Her parents would continue as if nothing had happened, and the cycle would repeat

At the time of the interviews, she was from a big city in south India. Her parents had been together for a long time. Her family couldn't afford an education so she was promised one. Her husband wanted her to be a stay-at- home mother after they married.

The spouses were not from the same caste and married against their families wishes. In India, inter-caste marriages are considered sacrilegious. Both families exiled them, causing a lot of stress to the couple and their children, which resulted in fights, unhappiness and isolation from a system of loved ones. As time went on, the father began drinking and hitting his mother. She would come back from school to see her mom. She would be angry at her father, but in a few days she would be the only one who held onto that fear. Her parents would keep going as if nothing had changed. She was intent on preventing it from happening again.

Anahata and Mira remembered their mothers as unhappy or depressed. Husbands abandoned them because they felt that a fulfilling life was unachievable. They remembered their fathers as being quiet or angry because of their own pressures of being men. The mothers were free to induct the children into their camp because they rarely spoke about what they were going through.

I discovered that there was substance use and mental illness in the family.

The mothers were often rebuked for bringing up their children poorly or for belonging to a caste or section of society. Whatever the reasons for conflict or the nature of violence, it seemed to have been accepted. It made it difficult to understand the effect on the child. The child realized that it was her job to apply bandages and balms wherever she could. She supported, protected or nourished her parents.

Not caring for their parents was not an option

The child learns from a young age that she is supposed to do the psychological work of her family. Mira was soothed by her mother's tears, she was told to open locked doors and eat her meals, and she was told how bad her father and grandparents were. With everyone from the vegetable vendor to her aunts and uncles, Sadhika had to carry her mother's despair. Anahata and her mother would encourage her to get a job, even get a divorce.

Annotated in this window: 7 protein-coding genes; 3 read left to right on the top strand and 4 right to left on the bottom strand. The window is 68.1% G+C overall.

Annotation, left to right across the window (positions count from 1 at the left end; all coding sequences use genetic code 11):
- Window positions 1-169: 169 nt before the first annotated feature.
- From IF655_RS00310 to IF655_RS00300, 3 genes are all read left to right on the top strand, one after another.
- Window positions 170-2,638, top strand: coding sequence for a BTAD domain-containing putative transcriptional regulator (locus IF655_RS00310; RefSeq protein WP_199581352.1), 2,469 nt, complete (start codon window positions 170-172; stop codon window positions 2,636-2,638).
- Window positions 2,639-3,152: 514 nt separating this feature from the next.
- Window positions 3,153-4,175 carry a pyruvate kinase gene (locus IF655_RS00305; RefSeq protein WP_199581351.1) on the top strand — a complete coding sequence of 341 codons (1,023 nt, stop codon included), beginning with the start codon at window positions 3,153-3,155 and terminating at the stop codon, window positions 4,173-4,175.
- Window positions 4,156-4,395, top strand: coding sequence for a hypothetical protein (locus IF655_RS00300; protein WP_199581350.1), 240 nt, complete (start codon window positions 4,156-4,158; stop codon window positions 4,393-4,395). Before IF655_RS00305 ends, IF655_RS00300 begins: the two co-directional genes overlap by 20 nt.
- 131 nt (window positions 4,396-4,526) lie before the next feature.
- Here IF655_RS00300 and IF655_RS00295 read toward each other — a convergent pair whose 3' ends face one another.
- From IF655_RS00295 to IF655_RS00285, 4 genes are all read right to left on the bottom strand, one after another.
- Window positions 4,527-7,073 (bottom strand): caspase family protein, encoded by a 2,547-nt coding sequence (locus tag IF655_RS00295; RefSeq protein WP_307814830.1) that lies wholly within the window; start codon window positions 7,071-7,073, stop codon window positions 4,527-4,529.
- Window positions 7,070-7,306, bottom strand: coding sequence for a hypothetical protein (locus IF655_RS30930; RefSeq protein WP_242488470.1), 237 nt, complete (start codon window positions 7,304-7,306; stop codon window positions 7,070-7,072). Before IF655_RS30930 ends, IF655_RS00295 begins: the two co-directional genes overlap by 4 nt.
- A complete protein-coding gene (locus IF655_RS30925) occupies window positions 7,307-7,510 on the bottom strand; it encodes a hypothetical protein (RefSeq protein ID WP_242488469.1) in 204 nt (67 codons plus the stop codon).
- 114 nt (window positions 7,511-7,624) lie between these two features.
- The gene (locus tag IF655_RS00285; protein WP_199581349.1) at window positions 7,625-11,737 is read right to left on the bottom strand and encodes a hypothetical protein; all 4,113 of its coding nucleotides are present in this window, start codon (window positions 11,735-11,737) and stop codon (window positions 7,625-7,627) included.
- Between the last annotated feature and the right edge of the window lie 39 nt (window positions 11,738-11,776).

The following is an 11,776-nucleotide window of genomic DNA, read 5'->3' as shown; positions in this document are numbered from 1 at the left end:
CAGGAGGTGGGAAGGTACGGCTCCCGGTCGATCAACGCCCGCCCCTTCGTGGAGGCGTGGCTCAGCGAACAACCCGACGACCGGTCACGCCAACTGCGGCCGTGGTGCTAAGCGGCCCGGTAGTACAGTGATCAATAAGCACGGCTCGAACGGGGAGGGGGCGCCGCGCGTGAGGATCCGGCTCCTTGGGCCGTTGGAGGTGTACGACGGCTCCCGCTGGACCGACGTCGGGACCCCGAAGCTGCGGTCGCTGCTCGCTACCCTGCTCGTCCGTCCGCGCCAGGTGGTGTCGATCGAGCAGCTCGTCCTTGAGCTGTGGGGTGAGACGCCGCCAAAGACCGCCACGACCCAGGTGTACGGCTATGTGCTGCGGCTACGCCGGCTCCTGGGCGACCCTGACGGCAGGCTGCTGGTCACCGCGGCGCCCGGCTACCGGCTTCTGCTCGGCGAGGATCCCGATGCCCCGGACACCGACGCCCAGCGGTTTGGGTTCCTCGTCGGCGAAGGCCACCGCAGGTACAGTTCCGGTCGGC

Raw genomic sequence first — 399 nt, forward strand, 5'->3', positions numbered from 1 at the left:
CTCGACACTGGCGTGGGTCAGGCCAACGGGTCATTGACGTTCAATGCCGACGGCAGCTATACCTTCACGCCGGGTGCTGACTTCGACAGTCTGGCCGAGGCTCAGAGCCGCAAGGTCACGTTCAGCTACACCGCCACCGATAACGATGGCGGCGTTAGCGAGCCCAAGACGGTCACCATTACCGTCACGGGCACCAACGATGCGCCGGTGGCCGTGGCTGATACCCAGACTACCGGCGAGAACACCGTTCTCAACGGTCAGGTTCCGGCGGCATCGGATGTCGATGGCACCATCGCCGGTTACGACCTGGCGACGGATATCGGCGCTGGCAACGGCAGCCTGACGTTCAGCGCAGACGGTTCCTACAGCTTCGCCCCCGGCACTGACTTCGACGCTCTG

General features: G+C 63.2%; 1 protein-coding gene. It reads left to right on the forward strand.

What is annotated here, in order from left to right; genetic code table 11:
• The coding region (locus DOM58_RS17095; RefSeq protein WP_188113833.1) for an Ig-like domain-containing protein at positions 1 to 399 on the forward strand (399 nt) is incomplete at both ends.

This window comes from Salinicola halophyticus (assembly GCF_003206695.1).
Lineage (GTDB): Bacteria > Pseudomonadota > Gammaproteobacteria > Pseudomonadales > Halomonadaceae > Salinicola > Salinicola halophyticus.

The children developed a way of knowing how to support their parents and others. They needed this for their own survival. They didn't want to care for their parents. The consequences could range from the parents not loving the children to the child blaming herself. The problems the children are trying to solve are not their own and they don't have the chance to understand why. They know that they need to pay more attention.

She said that she had developed an emotional radar that was always looking for who needed what. Imagine a really cranky, brilliant, angry surgeon and he has a really efficient nurse. The correct surgical instrument appeared when he put his hand out. It was my job.

Does it make the child more alert for the next problem? What does it mean for a child to deal with issues that mature adults can't solve? There is no child with this equipment. We all cried to ourselves in our early adolescences. Sometimes I wonder if anyone ever asked.

The families of these children claim to be normal. The child is the only one who thinks differently. She tries to mold her family by intervening, offering solutions and resolving conflicts based on what she sees on TV. There wouldn't be a reason for so much hurt or for parentification if anyone paid attention to her.

They wonder – how much can I ask for? Will I be considered needy or dramatic?

Little space is left for the child to express her own needs as a result of always looking after others. Those of other people seem to be the only legitimate needs. Her needs are linked to fear and shame by her parents' emotions. The development of a false self was called a "false self" by Donald Winnicott. This self-denying persona allows the parentified child to stop expressing and fulfilling her own needs, and gain value from foregrounding the needs of other people. It makes sense that parents struggle with setting healthy, balanced boundaries and finding themselves in exploitative relationships with friends, co-workers or romantic partners.

Parentified adults form relationships based on how valuable they are to other people. They can feel good and worthy in the world around them thanks to this. It can look like they are overextending their own resources to help other people. They can't get support in return. How much can I demand? I don't know if I'll be seen as needy or dramatic. They don't know if someone will stay if they ask for it.